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How many ordered triplets \((a,b,c)\) of rational numbers are there where \(a,b,c\) are the roots of \(x^3 + ax^2 + bx + c = 0\)?

 May 12, 2019
 #1
avatar+22260 
+4

How many ordered triplets \((a,b,c) \) of rational numbers are there where\( a,b,c\) are the roots of \(x^3 + ax^2 + bx + c = 0\) ?

 

I assume:

\(\begin{array}{|rcll|} \hline x^3 + ax^2 + bx + c = 0 &=& (x-a)(x-b)(x-c) \\ &=& x^3\underbrace{-(a+b+c)}_{=a}x^2\underbrace{+(ab+ac+bc)}_{=b}x\underbrace{-abc}_{=c} \\ \hline \mathbf{-abc} &=& \mathbf{c} \\ -ab &=& 1 \\ \mathbf{ab} &=& \mathbf{-1} \\ \mathbf{b} &=& \mathbf{-\dfrac{1}{a}} \\\\ \mathbf{-(a+b+c)} &=&\mathbf{ a } \\ -a-b-c &=& a \\ b+c &=& -2a \quad | \quad \cdot a \\ \mathbf{ab+ac} &=& \mathbf{-2a^2} \quad | \quad ab=-1 \\ -1+ac &=& -2a^2 \\ \mathbf{ ac }&=& \mathbf{1-2a^2} \\\\ \mathbf{ab+ac+bc} &=& \mathbf{b} \quad | \quad ab+ac= -2a^2 \\ -2a^2+bc &=& b \\ -2a^2 &=& b- bc \\ -2a^2 &=& b(1-c) \quad | \quad b=-\dfrac{1}{a} \\ -2a^2 &=&-\dfrac{1}{a} (1-c) \\ 2a^2 &=& \dfrac{1}{a} (1-c) \\ 2a^3 &=& 1-c \\ \mathbf{c} &=& \mathbf{1-2a^3} \\\\ \mathbf{ ac }&=& \mathbf{1-2a^2} \quad | \quad c=1-2a^3 \\ a(1-2a^3)&=& 1-2a^2 \\ -2a^4+a &=& 1-2a^2 \\ \mathbf{-2a^4+2a^2+a-1} &=& \mathbf{0} \\ \hline \end{array}\)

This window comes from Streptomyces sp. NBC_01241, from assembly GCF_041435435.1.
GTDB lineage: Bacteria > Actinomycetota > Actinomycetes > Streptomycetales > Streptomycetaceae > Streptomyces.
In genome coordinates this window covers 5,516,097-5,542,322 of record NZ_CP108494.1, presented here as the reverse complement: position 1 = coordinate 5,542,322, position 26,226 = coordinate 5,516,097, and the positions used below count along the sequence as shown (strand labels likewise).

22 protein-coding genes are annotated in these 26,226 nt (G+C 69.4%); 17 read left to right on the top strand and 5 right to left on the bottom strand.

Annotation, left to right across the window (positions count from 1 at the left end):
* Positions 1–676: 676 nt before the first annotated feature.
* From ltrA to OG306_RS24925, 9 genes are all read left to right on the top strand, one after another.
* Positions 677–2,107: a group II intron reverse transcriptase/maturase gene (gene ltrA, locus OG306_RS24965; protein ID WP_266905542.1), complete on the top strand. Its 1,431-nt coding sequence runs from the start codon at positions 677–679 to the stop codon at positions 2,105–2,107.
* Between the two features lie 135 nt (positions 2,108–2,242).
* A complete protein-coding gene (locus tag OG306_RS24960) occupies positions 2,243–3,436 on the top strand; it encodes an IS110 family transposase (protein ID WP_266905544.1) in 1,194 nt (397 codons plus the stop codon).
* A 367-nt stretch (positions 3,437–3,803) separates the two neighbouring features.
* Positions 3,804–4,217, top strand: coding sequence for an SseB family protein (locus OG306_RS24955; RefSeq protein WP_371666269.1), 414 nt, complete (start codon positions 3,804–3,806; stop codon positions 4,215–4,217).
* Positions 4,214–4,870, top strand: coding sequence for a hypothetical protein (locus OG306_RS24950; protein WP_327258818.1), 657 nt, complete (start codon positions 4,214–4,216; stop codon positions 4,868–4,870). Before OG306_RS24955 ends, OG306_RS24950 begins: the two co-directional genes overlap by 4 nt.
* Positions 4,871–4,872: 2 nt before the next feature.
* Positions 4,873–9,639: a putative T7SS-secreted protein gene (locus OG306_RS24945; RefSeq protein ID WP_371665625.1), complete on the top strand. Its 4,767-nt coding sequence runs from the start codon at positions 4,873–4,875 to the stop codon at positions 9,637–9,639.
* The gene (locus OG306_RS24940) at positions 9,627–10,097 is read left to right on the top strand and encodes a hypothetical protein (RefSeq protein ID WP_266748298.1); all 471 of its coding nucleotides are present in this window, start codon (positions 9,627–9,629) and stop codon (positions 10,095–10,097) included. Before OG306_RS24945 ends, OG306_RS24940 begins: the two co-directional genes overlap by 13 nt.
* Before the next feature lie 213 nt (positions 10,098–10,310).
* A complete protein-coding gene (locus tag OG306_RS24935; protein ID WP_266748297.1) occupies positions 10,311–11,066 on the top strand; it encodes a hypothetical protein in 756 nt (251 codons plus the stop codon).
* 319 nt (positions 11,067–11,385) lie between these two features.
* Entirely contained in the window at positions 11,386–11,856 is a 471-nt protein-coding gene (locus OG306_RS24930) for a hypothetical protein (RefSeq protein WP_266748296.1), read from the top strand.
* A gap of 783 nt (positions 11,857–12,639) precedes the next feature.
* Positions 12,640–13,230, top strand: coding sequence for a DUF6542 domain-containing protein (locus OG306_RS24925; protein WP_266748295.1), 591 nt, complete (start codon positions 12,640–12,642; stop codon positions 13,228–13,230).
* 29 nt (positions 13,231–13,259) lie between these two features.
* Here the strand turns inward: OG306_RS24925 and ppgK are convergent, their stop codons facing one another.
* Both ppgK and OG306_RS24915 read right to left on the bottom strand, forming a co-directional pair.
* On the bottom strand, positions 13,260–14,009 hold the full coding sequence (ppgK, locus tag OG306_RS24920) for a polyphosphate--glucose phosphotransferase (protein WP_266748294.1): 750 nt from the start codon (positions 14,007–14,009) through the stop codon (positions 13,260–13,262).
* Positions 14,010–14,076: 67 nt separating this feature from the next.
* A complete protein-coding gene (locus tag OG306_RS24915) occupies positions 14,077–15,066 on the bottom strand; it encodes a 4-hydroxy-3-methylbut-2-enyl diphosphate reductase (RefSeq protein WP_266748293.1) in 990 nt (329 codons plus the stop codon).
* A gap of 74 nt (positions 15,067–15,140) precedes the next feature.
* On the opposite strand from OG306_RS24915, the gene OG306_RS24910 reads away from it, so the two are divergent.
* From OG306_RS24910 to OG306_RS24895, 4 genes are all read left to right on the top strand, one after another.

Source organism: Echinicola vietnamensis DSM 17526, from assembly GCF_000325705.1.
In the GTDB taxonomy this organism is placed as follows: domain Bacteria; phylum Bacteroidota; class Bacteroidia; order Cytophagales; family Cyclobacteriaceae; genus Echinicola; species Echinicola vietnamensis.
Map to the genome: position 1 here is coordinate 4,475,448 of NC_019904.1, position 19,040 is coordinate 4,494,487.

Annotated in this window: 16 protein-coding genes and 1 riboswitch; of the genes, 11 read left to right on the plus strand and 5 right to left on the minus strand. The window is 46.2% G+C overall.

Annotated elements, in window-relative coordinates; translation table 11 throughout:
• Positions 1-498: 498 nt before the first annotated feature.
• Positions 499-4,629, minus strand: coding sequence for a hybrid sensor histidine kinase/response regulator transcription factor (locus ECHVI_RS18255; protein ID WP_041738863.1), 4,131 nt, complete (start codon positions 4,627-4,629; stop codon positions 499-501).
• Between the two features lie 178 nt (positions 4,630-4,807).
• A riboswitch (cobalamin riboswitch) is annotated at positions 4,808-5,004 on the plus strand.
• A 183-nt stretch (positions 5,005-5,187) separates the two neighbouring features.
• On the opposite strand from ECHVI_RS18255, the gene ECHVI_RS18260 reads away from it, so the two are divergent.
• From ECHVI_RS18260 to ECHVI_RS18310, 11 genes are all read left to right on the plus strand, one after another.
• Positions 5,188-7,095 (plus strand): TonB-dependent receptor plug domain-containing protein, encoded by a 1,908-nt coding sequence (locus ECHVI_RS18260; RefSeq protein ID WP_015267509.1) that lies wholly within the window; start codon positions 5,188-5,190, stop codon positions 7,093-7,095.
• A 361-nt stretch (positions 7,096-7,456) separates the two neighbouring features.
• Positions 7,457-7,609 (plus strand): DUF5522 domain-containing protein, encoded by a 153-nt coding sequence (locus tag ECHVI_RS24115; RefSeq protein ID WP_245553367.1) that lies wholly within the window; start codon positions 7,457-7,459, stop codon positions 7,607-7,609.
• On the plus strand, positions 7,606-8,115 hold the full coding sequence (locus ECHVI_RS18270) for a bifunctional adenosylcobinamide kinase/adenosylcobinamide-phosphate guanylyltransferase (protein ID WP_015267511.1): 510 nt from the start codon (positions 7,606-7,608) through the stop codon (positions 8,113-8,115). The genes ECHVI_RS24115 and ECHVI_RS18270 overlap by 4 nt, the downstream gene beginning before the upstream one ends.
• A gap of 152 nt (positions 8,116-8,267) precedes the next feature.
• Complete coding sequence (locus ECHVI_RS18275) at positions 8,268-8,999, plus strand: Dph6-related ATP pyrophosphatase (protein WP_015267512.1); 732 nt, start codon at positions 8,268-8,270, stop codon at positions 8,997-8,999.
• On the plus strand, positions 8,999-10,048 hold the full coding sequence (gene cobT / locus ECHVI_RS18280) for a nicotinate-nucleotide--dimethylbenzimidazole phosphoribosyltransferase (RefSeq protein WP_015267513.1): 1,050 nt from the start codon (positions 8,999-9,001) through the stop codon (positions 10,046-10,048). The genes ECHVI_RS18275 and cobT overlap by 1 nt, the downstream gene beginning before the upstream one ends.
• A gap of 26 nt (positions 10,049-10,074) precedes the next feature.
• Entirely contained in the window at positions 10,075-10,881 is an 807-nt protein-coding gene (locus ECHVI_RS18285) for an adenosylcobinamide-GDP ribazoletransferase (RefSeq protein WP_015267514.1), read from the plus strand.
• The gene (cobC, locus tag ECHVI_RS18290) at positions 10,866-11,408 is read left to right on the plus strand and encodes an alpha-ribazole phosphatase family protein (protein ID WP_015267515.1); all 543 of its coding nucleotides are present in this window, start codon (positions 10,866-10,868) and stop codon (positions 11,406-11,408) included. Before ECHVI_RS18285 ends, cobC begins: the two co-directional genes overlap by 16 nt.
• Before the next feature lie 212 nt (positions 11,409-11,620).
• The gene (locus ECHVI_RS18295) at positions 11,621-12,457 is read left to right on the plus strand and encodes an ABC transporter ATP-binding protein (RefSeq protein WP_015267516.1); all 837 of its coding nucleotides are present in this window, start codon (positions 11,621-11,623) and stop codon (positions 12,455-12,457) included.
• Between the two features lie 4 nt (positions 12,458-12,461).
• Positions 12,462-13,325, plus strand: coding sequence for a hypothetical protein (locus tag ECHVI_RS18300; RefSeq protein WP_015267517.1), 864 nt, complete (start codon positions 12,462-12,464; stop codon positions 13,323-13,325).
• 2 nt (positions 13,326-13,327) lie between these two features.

\(\begin{array}{|lcll|} \hline \mathbf{-2a^4+2a^2+a-1=0},\ b=-\dfrac{1}{a},\ c=1-2a^3 \\\\ a = 1,\ b = -1,\ c = -1 \\ \text{triplet}_1 ~(a,b,c) = (1,\ -1,\ -1 ) \\\\ a =0.56519771738363939644,\ b=-1.7692923542386314152,\ c=0.6388969194713526224 \\ \text{triplet}_2 ~(a,b,c) = (0.56519771738363939644,\ -1.7692923542386314152,\ 0.6388969194713526224 ) \\ \hline \end{array} \)

 

check:

\(\begin{array}{|lcll|} \hline \mathbf{x^3+ x^2-x-1=0} \\ x = -1 \\ x = 1 \\ \hline \mathbf{x^3+ 0.56519771738363939644x^2-1.7692923542386314152x+0.638896919471352622=0} \\ x=-1.76929235423863142 \\ x=0.5651977173836394 \\ x=0.6388969194713526 \\ \hline \end{array}\)

 

laugh

 May 14, 2019
 #2
avatar
-2

Heureka there is only one such triplet

Guest May 14, 2019
 #3
avatar+101709 
+2

If you are going to call Heureka out you need justify yourself.

Melody  May 14, 2019
 #4
avatar
+1

Just tidying up, (I'm not guest #2).

The second value of a is

\(\displaystyle \frac{1}{9u}+u-\frac{1}{3}, \text{ where }\quad u=\frac{(3\sqrt{57}+23)^{1/3}}{3\times4^{1/3}}\).

So, not rational.

 May 15, 2019

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